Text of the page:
Oldest colonial town in the American continent, rebuilt after burned by US invaders in the 1850s. It has beautiful colorful and picturesque churches. While you're there, take a 2 hour tour of the Granada Isletas (Islands), 365 in total and home to many tropical birds and monkeys. Also while there take a zipline jungle canopy tour of the impressive volcano Mombacho, which looms large over the pueblo. While in Granada be sure to go out on a La Calzada, a hip street host to lots of street musicians and a great, relaxed youth vibe with varied, cheap and delicious food options abounding.
An amazing lagoon preserve over 3 km wide at about 400 meters elevation, crystal clear waters and an impressive jungled volcanic rim of 200 meters. Scuba diving is available along with just relaxing by the water side with various resorts (US$6 for a steak dinner and $0.45 beers) catering to different clients, from young European university students to family venues. Bring a camera.
In the middle of Lake Nicaragua (19th largest in the world) and a short taxi, then ferry ride from Granada (or a twenty minute twice weekly flight from the domestic section of Managua airport with la costeña) you have Ometepe, an island of two jungle covered tropical oasis home to great eco tourism, virgin jungle and great hikes to waterfalls and the summit of either the (active) volcano Conception (ten hours round trip) or the (inactive) Maderas (eight hours round trip). Also popular are shore side horseback riding along the roads until you reach one of several crystal clear water lagoons up on the mountainside over 300 meters across.
Ruins of the city's old cathedral are a remembrance of the damage caused by a 1972 earthquake that destroyed much of central Managua. Due to structural damage caused by the earthquake, it's fenced with barbed wire and can't be entered.
Designed by Mexican architect Ricardo Legorreta and completed in Sept. 1993, some find this unusual Catholic church to be fascinating. Some find the roof's 63 domes to be sleek and mosque-like.
While you might be surprised to hear it, baseball is as much a national pastime in Nicaragua as it is in the US, maybe even more so. The national stadium (named for Major League pitcher Dennis Martinez) has space for 15,000 people, making it bigger than the national soccer stadium. The stadium opened in 2017. Besides baseball games of the national team it is mostly used for home games of the "Indios del Boér", Managua's home team and the serial champion of the Nicaraguan league. Parking available.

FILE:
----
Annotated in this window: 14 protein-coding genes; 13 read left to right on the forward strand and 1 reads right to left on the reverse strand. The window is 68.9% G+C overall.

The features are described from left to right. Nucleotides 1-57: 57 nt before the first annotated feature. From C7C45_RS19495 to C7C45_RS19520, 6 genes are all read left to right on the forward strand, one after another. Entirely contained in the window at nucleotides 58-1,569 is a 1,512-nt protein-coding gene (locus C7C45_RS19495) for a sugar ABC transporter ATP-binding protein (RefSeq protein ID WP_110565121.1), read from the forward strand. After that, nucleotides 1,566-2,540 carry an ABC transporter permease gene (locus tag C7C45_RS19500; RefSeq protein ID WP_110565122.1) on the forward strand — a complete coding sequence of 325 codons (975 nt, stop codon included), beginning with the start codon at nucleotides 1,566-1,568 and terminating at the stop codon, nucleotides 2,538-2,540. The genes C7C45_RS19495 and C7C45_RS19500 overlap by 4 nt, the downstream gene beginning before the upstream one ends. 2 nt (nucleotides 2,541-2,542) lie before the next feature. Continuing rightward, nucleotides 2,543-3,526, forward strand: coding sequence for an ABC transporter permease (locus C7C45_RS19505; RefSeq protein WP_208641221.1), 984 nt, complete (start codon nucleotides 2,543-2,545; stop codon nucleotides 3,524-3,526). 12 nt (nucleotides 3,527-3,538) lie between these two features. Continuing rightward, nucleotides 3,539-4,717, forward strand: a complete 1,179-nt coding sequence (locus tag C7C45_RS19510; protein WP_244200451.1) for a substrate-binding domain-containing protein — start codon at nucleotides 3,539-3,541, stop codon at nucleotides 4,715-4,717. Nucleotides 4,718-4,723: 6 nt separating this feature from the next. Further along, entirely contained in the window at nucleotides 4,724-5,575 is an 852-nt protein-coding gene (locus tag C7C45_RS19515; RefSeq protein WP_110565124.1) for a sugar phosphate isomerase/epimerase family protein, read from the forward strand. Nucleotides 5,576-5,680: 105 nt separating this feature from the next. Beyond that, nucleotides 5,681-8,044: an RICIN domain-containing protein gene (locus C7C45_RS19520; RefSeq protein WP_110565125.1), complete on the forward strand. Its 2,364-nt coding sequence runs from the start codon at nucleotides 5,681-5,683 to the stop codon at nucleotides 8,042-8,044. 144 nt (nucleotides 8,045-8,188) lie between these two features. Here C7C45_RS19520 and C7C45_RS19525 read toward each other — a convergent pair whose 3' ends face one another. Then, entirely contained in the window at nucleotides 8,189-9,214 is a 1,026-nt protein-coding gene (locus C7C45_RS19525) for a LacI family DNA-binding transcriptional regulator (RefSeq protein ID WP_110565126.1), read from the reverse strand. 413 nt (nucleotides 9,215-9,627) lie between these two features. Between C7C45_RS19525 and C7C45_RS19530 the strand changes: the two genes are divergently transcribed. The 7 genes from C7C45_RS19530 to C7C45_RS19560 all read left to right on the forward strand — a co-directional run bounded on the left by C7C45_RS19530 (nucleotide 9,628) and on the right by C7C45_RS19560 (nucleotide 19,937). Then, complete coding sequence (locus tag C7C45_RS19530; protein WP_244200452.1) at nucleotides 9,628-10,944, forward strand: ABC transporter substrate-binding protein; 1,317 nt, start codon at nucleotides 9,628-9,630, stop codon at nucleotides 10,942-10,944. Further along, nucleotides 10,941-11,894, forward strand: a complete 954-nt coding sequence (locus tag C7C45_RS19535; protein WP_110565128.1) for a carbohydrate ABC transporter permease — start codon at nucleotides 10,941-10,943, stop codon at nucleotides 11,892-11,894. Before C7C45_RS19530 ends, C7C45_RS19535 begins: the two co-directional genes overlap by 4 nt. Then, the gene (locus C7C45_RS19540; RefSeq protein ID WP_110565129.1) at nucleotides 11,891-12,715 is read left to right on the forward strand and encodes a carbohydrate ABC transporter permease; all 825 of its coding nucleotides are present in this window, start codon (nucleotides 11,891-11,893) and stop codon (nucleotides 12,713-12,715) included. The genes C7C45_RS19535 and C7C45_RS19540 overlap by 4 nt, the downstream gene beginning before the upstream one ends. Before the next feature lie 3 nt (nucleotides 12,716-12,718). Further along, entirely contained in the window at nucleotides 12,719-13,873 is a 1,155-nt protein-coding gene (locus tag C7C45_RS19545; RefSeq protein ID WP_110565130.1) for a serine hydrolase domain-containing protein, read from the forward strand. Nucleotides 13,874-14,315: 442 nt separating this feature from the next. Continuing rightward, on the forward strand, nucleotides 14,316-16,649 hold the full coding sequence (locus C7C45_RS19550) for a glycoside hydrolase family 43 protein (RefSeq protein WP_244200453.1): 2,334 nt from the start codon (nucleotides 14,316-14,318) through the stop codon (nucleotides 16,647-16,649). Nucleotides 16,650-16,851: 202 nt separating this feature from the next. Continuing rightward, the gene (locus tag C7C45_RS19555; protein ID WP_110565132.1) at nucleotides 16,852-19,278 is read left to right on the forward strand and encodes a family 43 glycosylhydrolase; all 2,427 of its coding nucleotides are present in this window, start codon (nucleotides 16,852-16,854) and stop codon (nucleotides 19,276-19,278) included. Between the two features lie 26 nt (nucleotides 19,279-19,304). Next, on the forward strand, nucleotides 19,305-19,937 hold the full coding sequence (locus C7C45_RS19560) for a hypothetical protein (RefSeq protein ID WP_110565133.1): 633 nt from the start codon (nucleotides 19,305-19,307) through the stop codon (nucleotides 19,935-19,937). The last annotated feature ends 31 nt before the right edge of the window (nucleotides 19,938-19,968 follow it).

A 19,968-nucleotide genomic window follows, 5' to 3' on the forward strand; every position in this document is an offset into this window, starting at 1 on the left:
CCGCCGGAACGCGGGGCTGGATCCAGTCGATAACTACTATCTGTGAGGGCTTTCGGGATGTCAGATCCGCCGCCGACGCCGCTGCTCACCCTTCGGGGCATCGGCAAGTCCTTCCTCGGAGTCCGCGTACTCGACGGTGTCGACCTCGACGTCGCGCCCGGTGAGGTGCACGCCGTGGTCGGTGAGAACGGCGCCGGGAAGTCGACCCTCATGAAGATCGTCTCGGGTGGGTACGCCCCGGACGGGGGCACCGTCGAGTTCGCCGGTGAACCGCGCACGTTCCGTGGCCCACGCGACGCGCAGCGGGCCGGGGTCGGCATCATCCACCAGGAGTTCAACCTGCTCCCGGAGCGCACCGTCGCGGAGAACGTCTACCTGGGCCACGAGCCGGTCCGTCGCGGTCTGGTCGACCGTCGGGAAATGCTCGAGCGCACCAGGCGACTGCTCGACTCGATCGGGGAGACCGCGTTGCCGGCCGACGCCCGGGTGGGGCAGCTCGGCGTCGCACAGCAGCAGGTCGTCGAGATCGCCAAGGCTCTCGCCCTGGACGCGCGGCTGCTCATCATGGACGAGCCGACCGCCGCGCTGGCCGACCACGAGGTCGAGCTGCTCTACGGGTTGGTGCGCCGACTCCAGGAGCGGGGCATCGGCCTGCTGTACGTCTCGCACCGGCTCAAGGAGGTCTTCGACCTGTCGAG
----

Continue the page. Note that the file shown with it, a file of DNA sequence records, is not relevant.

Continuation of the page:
Managua is the capital and largest city of Nicaragua. A city that saw the death of Sandino, the rise of the Somozas and their fall from power at the hand of the Sandinistas, Managua is full of history and the closest thing to metropolis Nicaragua has. Ever threatened by earthquakes, Managua has mostly lost its historical downtown in a 1972 quake, but is slowly gaining yet another face through urban renewal policies of the current government. While many visitors to Nicaragua try to limit their time in the capital you should not make the same mistake as its theaters, museums, monuments and historical remnants are well worth spending some time, to say nothing of the nightlife.
International buses connect Managua to most Central American capitals and southern Mexico. The buses are usually air-conditioned and in a good shape, however bring time and patience as the trips can take quite some time. As flights between Central American cities are expensive and there are no railroads to speak of, buses are often the best option unless you are more pressed for time than money. Reputable companies include: transnica ticabus and king quality. For routes schedules and prices see their websites.
There are direct bus routes from all major cities stopping at various points. The most important bus stations from a tourist point of view are Mercado Roberto Huembes Mercado Roberto Huembes bus station (buses to the west and southwest), Mercado Israel Lewites Terminal Israel Lewites (buses to the north and northwest) and UCA UCA bus station (minibuses to short distance destinations see below)
Buses from Masaya, Granada, San Marcos and some from Jinotepe come in through the southeastern Carretera Masaya entrance and pass by the Centroamerica rotonda before going to either Mercado Roberto Huembes or UCA.
Buses from Jinotepe also come in through carretera Sur stopping by 7 Sur, a hub to go to via Carretera Nueva and Vieja Leon and C. Sur.
To go to the mountains in the north, the Rio San Juan region in the southeast or the Caribbean coast, buses leave from Mercado El Mayoreo.
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